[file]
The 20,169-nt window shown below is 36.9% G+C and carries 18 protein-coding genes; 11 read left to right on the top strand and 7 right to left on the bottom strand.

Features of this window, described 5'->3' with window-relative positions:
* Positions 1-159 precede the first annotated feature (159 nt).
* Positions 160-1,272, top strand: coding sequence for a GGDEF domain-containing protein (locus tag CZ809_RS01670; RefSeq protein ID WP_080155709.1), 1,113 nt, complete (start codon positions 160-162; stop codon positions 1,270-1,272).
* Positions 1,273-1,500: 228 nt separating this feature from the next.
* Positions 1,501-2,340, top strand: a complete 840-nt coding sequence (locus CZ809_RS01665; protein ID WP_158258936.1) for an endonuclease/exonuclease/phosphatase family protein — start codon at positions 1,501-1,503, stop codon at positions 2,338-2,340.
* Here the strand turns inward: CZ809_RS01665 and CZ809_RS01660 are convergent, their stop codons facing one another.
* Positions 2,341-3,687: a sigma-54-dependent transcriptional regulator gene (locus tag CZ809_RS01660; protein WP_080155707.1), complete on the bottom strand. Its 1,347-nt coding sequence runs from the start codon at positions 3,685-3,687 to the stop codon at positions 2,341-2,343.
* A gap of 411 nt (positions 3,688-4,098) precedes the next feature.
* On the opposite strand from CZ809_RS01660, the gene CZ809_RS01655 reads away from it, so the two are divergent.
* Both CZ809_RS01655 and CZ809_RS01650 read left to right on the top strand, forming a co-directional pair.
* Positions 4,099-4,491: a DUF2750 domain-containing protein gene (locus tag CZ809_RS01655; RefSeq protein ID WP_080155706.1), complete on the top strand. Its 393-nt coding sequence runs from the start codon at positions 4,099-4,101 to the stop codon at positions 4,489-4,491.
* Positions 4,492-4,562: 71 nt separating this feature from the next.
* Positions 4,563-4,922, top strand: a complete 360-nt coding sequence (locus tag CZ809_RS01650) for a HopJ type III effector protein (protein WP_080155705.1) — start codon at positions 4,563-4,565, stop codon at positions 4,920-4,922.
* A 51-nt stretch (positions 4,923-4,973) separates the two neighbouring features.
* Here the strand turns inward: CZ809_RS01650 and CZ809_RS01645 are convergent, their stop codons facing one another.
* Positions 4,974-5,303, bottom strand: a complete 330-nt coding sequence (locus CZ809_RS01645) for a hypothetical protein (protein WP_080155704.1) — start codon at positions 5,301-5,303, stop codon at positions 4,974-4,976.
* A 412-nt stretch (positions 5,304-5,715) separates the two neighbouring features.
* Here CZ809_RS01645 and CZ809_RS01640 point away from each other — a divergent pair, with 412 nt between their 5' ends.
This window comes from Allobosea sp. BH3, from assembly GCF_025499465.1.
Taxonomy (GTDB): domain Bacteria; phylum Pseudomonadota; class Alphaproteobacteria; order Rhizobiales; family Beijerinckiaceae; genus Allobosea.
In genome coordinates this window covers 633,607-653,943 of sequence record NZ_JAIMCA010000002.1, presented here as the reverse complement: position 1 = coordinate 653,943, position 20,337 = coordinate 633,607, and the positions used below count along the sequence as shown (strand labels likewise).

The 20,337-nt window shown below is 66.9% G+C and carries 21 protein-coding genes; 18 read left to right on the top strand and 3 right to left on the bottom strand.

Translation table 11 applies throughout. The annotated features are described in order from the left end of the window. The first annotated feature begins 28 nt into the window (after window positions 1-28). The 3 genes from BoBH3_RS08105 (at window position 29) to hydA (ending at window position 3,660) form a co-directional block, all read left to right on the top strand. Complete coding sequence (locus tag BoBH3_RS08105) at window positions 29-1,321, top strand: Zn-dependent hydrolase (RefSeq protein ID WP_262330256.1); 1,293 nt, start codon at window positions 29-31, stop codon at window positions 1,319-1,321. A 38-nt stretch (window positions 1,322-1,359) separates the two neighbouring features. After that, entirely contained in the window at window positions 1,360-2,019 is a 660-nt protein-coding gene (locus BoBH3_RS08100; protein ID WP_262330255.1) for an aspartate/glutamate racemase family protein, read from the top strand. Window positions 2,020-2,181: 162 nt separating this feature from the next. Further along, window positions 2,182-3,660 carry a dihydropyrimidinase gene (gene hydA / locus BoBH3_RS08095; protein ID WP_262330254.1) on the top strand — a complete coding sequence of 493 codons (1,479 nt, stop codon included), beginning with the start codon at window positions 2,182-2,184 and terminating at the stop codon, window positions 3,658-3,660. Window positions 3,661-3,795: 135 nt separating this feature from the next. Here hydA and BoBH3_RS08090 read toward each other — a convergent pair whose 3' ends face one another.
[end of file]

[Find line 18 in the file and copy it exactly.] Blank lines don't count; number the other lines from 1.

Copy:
* A 412-nt stretch (positions 5,304-5,715) separates the two neighbouring features.